1. I am overwhelmed over the thought of the amount of courage you have to possess to share your deep inner life’s challenges with us. Chuck your the Ace when it comes to kids in trauma because you candidly know the emotions and and circumstances they face. I hope you continue to be a voice for our children and families. I PRAY THAT YOU FIND THE that Peace you deserve my friend. Your Storie branded in my mind why your a true super hero.. Not one made in the dc comics. Not narrated by Stan Lee but the one who has a heroic purpose in the world. Thank you for sharing. I’m filled with anger because of your description innocence being taken away but I’m also motivated to be justice for those voices that are not being heard… Your choice to share was an honourably bold sacrifice to let other come out and share their pain. Inevitably causing a chain reaction of awareness in our homes, jobs, and communities. I’m have been totally affected by your words as I’m sure any one else who reads this and sees a genuine man make the best for his life and all the people around him. Thank you.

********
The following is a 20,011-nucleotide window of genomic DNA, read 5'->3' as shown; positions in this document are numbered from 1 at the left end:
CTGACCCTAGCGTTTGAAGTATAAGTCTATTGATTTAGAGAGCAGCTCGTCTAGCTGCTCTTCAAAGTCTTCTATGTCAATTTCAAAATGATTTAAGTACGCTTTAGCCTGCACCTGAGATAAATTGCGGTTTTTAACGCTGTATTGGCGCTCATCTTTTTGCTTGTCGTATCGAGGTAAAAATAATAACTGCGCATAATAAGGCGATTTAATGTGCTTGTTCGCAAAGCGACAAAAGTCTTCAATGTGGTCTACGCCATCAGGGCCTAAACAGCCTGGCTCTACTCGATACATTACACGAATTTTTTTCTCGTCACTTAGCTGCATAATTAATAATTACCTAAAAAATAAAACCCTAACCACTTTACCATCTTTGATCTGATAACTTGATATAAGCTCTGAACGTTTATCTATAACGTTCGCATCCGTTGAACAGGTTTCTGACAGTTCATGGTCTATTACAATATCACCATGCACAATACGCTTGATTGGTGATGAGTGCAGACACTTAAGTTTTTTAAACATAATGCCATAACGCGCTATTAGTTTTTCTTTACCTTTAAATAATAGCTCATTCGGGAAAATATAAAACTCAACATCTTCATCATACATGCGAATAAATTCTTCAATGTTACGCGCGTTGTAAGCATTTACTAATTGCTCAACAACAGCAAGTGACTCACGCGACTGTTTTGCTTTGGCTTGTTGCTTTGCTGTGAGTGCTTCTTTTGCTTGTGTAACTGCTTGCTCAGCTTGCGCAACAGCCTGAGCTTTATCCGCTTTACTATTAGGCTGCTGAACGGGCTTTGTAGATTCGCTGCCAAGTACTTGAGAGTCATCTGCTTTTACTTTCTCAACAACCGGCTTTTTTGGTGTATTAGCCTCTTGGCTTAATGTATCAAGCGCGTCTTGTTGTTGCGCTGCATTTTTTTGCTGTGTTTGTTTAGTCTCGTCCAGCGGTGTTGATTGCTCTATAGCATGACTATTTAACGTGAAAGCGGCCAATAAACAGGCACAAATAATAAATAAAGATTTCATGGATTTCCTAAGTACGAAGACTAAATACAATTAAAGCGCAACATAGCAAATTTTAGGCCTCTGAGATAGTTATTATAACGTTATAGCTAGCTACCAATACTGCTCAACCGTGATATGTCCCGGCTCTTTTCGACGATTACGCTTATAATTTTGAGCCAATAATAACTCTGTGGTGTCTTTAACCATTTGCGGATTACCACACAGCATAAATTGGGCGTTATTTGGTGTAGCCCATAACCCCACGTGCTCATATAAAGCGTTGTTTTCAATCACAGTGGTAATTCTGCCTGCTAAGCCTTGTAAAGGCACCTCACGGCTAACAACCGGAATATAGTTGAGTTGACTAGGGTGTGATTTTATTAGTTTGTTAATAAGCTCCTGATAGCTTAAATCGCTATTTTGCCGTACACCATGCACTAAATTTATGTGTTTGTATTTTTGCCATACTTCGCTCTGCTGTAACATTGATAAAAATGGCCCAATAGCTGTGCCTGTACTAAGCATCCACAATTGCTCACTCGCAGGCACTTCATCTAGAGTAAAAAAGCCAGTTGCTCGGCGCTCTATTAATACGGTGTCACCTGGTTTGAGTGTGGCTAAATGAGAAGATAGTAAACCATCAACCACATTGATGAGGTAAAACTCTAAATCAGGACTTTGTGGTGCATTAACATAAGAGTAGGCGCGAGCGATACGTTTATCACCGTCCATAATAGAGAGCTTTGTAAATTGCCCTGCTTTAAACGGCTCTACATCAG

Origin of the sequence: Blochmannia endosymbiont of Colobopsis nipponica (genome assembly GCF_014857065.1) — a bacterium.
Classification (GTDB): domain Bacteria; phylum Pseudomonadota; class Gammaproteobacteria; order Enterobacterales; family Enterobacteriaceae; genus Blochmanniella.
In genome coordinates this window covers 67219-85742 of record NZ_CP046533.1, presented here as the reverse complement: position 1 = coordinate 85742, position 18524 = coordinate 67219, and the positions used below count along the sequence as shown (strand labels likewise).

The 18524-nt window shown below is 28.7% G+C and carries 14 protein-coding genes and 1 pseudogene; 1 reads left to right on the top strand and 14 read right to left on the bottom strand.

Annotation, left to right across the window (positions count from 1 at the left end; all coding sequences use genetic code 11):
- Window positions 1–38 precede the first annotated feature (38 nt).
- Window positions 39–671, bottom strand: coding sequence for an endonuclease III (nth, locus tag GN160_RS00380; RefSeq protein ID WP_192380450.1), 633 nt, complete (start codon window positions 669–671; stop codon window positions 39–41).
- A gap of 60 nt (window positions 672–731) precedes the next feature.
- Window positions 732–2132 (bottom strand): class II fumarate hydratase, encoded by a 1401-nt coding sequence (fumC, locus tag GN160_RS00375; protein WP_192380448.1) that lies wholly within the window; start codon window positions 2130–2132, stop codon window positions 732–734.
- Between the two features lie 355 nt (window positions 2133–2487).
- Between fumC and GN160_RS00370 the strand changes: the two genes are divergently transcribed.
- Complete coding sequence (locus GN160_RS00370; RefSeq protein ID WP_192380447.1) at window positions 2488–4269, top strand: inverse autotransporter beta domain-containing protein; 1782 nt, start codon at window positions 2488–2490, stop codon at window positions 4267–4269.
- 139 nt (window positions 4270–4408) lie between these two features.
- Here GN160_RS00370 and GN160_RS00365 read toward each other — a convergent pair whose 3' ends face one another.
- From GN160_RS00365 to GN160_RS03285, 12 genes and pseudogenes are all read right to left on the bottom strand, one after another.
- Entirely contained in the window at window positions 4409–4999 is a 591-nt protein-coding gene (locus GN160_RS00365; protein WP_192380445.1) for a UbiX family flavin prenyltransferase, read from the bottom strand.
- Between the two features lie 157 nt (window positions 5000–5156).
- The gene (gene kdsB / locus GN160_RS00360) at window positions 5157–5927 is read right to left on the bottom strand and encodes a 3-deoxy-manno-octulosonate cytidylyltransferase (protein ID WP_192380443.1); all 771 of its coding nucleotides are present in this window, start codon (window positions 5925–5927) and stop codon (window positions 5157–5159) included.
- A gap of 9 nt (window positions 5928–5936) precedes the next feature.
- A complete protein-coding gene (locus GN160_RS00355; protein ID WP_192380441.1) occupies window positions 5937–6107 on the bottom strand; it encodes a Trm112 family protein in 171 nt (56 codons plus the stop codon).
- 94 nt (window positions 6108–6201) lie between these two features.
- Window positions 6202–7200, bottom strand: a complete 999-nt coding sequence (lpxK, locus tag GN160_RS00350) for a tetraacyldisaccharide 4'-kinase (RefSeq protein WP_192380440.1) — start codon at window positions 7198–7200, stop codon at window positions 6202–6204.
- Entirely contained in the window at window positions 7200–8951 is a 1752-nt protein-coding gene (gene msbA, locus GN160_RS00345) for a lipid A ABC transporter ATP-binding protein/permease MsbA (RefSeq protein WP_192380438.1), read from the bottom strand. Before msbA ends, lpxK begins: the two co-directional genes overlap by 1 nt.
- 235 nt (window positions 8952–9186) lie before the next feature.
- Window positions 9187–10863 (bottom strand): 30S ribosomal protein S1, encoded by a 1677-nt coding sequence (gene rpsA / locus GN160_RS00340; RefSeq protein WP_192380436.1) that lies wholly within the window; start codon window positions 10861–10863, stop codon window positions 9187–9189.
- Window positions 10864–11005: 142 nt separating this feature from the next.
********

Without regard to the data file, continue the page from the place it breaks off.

Liked by 1 person

  8. Charles,

    I admire your courage and bravery. Your article has the capacity to help and heal others. I wish you well in your healing.

    Nadine George Harrigton


  9. Thank you so much for sharing your story as I can not imagine how difficult it must have been to gather up the courage to do so. I must admit that it was not an easy read as my heart ached for that 5 year old boy who must’ve felt alone and powerless. Having known you a short time, I can truly say that you are a genuine and good willed person and my hope is that this helps you move forward in your journey to healing. I truly admire your strength and perseverance through it all and you must definitely have my support. Keep striving to make a difference everyday, as your life is a testimony of God’s plan for you manifesting. Remain blessed and true to yourself.

    Liked by 1 person

  10. Hey charles very touching story n iam proud that u talked about it i take my hate of to u in i no its not easy i fill the same way u do ive been touch at the age of 5 fm a fam member i still carry that with me n i think about it all the time in iam 47 it dnt never go away it still hurt


    1. Rachel,

      I am sorry that you have experienced this type of pain in your life. I want you to know there is peace that can be found in processing our pain. It’s not easy, and it is not a short process but it can be done. If I can help you in anyway please feel free to contact me. Maybe I can help you on your journey.